Sunday, 22 September 2013

Ikaho Green Bokujo & Hara Museum ARC

On our way to Oyado Tamaki, the bus had passed the Ikaho Green Bokujo (Farm) and the sign pointing to the Hara Museum ARC. I'd waved in the general direction of all the animals and wheedled "It's a farm next to an art museum, let's visit both!" M & D weren't too keen, but as luck would have it, we still wound up there in the end. 


Having covered almost the entirety of Ikaho onsen's famous step path the previous evening in a bid to walk off how full we'd felt after dinner, there wasn't much left for us to do in the town area proper. M initially wanted to visit a glass factory that seemed close by on the map, but after we found that it was a 20 minute drive away with no bus links, that plan had to be nixed as well. 


The farm was only 10 minutes away by bus, so to Ikaho Green Bokujo we would go. Once we told the manager of our plans for the day, he pulled out a ticket booklet from behind the counter and gave us a voucher for the three of us to get free entry to the farm, saving us ¥3600. (Yay!)


Before we even made it through the main gates, we were already ¥400 down because we got waylaid by the MouMouyaki stall. It was Taiyaki, but in the shape of a cow. All three of us wanted one with Anko (Red bean filling), and D kept saying "Get the one with Bolognese!", so I ordered one of that as well. 


As it turned out, D didn't actually want the Bolognese-stuffed MouMouyaki: He thought that we wanted to try it, but were too afraid to order. There was much face-palming and looks that should have killed or at least maimed terribly, but D remained oblivious to it all. The Bolognese MouMouyaki wasn't all that bad, but it felt a bit odd, eating a cow-shaped pastry stuffed with beef. It seems like it should have been the most natural thing in the world, but my brain kept going "Ahahahaha. Mad Cow Disease!", which was fairly disconcerting.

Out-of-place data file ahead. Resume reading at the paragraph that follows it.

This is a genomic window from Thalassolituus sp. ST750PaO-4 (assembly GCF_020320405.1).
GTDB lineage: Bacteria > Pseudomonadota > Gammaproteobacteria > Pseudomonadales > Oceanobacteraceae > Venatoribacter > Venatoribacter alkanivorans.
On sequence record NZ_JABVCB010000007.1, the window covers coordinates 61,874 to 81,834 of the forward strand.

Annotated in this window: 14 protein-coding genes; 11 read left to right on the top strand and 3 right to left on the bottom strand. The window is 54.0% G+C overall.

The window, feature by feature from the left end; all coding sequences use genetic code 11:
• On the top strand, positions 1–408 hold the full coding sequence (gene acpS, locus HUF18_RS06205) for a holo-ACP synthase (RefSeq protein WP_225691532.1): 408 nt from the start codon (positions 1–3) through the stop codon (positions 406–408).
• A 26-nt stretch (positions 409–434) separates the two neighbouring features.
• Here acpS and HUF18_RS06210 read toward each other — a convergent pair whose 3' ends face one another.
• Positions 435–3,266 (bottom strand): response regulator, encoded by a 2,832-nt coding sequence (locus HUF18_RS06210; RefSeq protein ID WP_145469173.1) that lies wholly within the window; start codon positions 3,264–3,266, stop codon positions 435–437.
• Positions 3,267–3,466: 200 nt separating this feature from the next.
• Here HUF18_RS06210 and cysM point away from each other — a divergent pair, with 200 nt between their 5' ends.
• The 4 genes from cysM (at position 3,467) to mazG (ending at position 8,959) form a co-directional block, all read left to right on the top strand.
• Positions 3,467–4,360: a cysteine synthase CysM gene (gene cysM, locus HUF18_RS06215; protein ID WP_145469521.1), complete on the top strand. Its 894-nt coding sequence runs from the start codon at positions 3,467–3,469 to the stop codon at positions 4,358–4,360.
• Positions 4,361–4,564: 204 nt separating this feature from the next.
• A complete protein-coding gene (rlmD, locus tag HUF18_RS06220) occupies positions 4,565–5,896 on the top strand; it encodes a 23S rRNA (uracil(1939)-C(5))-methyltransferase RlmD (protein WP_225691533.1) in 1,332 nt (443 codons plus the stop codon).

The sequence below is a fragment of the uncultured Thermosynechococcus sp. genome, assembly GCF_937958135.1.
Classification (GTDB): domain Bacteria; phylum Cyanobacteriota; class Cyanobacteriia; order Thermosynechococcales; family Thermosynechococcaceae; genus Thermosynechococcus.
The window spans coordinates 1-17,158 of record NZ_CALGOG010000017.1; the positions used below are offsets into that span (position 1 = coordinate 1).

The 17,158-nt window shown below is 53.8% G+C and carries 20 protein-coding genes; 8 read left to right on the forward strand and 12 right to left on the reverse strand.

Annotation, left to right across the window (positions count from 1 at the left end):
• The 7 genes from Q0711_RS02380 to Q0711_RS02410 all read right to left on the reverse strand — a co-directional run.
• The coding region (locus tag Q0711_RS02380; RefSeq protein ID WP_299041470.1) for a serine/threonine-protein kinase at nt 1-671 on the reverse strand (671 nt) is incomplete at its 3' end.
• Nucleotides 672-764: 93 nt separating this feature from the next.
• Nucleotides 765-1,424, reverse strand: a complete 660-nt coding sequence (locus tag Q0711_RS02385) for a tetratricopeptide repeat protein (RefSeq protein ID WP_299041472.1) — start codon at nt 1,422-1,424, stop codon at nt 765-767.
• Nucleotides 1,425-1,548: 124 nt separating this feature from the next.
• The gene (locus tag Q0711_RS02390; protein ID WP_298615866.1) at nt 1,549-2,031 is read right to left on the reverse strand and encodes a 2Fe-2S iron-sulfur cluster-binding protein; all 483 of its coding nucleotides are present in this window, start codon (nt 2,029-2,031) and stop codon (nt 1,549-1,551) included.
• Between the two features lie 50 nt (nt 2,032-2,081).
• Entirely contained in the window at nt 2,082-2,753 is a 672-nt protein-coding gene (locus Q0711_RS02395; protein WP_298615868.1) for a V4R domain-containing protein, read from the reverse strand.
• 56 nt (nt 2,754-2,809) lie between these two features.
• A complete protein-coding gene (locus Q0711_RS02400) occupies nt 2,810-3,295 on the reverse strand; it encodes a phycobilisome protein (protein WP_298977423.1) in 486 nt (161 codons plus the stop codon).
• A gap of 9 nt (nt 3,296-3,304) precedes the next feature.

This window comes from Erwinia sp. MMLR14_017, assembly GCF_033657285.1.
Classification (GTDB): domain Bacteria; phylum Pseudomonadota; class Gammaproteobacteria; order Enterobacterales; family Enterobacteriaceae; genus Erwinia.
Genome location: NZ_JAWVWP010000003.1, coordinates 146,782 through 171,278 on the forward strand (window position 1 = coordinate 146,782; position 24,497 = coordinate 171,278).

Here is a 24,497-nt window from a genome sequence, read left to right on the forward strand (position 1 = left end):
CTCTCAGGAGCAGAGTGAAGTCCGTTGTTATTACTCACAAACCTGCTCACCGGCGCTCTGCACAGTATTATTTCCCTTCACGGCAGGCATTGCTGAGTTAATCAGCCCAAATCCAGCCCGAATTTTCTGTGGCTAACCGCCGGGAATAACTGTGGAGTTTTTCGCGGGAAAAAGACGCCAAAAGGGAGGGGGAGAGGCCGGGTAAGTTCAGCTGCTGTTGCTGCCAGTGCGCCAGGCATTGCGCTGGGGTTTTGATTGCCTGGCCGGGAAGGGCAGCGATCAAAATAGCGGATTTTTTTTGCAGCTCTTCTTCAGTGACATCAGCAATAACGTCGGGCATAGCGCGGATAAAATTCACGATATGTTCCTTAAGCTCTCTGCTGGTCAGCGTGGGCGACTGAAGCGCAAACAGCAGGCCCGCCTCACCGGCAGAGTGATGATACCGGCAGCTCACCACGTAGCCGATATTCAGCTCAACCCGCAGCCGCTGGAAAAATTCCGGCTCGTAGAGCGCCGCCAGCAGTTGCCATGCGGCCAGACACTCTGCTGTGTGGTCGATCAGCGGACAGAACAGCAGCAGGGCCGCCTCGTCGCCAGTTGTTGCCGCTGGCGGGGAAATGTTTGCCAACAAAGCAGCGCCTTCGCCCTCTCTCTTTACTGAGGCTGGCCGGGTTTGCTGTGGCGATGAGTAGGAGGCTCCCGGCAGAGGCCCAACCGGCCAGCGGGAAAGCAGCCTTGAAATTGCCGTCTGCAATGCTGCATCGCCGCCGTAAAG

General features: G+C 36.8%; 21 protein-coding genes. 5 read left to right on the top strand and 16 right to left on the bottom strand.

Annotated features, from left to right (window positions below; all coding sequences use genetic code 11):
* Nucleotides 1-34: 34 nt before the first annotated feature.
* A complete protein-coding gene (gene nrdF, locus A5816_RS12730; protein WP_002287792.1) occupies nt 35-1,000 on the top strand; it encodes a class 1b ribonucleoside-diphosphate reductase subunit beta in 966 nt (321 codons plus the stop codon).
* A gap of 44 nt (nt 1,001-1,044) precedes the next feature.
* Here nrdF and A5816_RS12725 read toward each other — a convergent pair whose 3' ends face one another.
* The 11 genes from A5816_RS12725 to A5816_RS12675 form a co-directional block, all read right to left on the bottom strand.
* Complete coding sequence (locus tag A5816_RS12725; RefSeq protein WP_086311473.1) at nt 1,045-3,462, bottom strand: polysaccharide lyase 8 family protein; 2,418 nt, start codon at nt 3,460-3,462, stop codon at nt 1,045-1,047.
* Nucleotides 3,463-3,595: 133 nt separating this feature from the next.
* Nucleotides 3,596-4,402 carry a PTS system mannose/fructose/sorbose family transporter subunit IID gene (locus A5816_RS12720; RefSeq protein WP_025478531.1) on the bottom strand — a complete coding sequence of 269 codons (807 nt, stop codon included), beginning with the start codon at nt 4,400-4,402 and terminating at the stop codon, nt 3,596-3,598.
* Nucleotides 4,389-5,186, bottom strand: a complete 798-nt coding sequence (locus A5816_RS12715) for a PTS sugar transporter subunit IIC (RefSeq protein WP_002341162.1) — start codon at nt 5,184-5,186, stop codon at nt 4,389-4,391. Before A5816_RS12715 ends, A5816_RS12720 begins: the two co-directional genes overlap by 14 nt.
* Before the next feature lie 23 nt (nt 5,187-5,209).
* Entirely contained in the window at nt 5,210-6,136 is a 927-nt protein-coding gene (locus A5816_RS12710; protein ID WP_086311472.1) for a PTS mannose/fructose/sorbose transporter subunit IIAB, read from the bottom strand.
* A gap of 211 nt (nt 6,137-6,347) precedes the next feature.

We eventually went pass the main entrance where we gleefully handed over our voucher for free entry, then went down the same path as everyone else towards the animals. The first pen we saw was the Animal Idol Corner. I wasn't sure if these were supposed to be their star attractions, because the goats blankly chewing cud behind the fence didn't look particularly interesting.  


The whole place was overrun by families with young children, who quite eagerly snapped up the cups of fresh vegetables you could buy to feed the animals. 


As we walked on, I got distracted by a beautiful yellow-green-red spider. Completely fascinating little creature. Nice handiwork on the web, and it was interesting to see it wrap up a trapped fly. It attracted quite a few stares from passing children, who quickly moved on after they'd done their gawking. 


I was fairly sure I'd lost M & D by the time I managed to get a somewhat clear picture of the spider, but then I saw a gift shop up ahead. True enough, they were inside. 


No matter where we go, if there is fresh milk to be had, we'll try it.


We got three bottles from the lady in the gift shop, and sipped our chilled milk while basking in the sun. It wasn't as thick as the milk we've tried in Hokkaido, but it was very pleasant all the same. 


Once we were done, we returned the bottles to the recycling tray outside the shop. 


Next to the store was a small room where they were holding handicraft workshops. You could make a candle, or do some leather stamping, or create animal shapes from bits of felt. Tooling leather seemed interesting, but I couldn't think of anything cool to imprint so we moved on. 


As we walked towards the stalls where all the action seemed to be concentrated, we came across a sheep all decked out for Halloween. Indignity upon indignity had been heaped upon this sheep. (Orange is so not her colour.)



We wound our way through the throng of people and made it to the first of the buildings, only to realize that you had to pay to get in. You had to pay to pet the baby rabbits. You also had to pay to milk the cows. You had to pay to feed the calves too. After paying, you then had to fight with at least fifty other people to touch the same animal. I did not pet any baby rabbits on this day.